Category Archives: Demographics
Salt Lake City, Ogden, and Provo are mentioned in a new report by the Brookings Institution called The State of Metropolitan America. Here is an overview of the report that analyses demographic trends from the 2000s and divides major US metropolitan areas into seven new categories reflecting these new realities (NEXT FRONTIER: High growth, High diversity, High educational attainment; NEW HEARTLAND: High growth, Low diversity, High educational attainment; DIVERSE GIANT: Low growth, High diversity, High educational attainment; BORDER GROWTH: High growth, High diversity, Low educational attainment; MID-SIZED MAGNET: High growth, Low diversity, Low educational attainment; SKILLED ANCHOR: Low growth, Low diversity, High educational attainment; INDUSTRIAL CORE: Low growth, Low diversity, Low educational attainment).
By Lincoln Shurtz
Yesterday the Utah State legislature concluded it redistricting effort. While the Utah House and Senate maps had broad support and passed without much fanfare in early October, the congressional maps (which are making way for a fourth congressional district) had significantly more dissention among legislative members.
Issues such as partisanship, urban rural distinction, making way for known congressional candidates and just general political agendas all played out during the two weeks between the initial special session call and the final passage of the congressional maps. In an attempt to avoid a lawsuit for gerrymandering, the legislature allowed unprecedented public participation in the process; establishing websites for public input, public map making, and a great venue for views to be expressed on the map. Now that does not mean that all participants agreed with maps, lawsuits will be avoided, or all parties are happy with the final outcome of the map, but at least great attempts were made by leadership to make the process as open and as transparent as possible….one must keep in mind that regardless of ones position on the map this process will inevitably have political elements that will never be avoided.
The greatest debate over the maps was how to handle the densely-populated Salt Lake County. Phrases such as the “doughnut” (which would have created a largely Salt Lake City District) or the “Pizza Slice” (which had all for congressional districts taking a small slice of Salt Lake City) were being tossed around like the dough of an actual pizza, and in the end a variation of the “pizza slice” ultimately passed. The key work is a “variation” as there were literally dozens of “variations of each map” that were being debated in party caucuses, on newscast and among the citizenry.
Because there are two-sides to every argument we are trying to refrain from labeling any proposal as good or bad, but rather decided to just provide you with the links to the various proposals and the final map so that you can make that determination for yourself.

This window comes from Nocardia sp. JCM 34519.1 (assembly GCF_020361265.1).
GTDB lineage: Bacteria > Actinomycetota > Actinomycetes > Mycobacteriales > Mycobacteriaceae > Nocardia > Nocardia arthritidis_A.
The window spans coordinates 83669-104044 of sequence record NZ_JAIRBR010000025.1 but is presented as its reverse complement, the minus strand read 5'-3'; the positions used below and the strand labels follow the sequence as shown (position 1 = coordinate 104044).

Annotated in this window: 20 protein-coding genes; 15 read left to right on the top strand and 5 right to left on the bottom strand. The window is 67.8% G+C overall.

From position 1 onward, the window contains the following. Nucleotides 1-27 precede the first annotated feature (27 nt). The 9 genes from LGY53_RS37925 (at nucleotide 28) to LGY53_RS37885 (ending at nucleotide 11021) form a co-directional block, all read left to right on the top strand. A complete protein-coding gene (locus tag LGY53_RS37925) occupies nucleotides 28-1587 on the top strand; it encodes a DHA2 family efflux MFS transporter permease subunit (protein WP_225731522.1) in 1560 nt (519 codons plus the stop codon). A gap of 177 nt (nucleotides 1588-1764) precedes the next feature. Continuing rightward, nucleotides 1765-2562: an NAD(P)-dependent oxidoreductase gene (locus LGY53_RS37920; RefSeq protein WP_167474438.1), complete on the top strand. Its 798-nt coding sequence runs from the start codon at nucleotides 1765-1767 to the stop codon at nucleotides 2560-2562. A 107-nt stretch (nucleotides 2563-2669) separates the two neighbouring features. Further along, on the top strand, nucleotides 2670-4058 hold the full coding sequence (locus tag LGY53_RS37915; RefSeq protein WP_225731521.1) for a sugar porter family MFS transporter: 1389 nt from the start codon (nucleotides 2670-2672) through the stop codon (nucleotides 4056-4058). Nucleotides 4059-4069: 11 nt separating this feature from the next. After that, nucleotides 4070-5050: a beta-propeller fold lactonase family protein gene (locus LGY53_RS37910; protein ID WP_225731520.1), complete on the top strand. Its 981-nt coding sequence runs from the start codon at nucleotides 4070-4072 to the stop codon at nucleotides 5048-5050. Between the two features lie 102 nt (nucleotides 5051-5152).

I do, however, think we should commend the legislature on its efforts to represent the state and fairly divide the state in to the four districts. Their level of success on this effort is in the eye of the beholder.
Please see the link below to find more than you would ever want to know about the redistricting effort.
General Redistricting Site:
Congressional Map (Final):
Senate Map (Final):
House Map (Final):
We hope this finds you well, and please let us know if you have any questions about the process, next steps or the particulars of the maps.
According to the Bureau of Labor Statistics, the percentage of labor force participation among young people continues to fall at a faster rate than that of older Americans. Since the recession began, the LFP rate of Americans aged 16-19 fell 7.6% and 20-24 year-olds saw a drop of 3.9%, whereas the rate for Americans aged 25-54 only fell only 1.6% and the those 55 and older actually increased their LFP rate by 1.3%.
This can partially be explained by the fact that older Americans are remaining a part of the labor force longer than they originally expected and high unemployment rates have led to increased competition for what have typically been considered entry level positions, leaving younger, less-experienced candidates at a disadvantage.
For more click here
How has the economic downturn affected Utah’s cities and towns, and how are our municipalities responding?
How to the demographics and opinions of municipal officials in Utah compare to those of the general public?
What is the economic forecast for 2011 and beyond?
Check out the latest edition of the League’s Latest for answers from ULCT’s Policy & Economic Research team and professors from the University of Utah and BYU.
Hard copies are available at the League office.
Michael Vaughn of the Standard Examiner writes an interesting op-ed this morning on the changing demographics in Utah. Vaughn notes a recent presentation by Pam Perlich (University of UTah Bureau of Economic and Business Research). Perlich points out in this presentation that the over 60 demographic is the fastest growing demographic in Utah, this trend increases Utah’s dependency ratio (which is already high because of the number of kids under 17 per capita).
You can read Vaughns article here: Utah is changing in demographics
In November I chatted with Pam on the phone about this same data and the trends in Utah’s demographics. You can listen to this podcast here: ULCT podcast with Pam Perlich.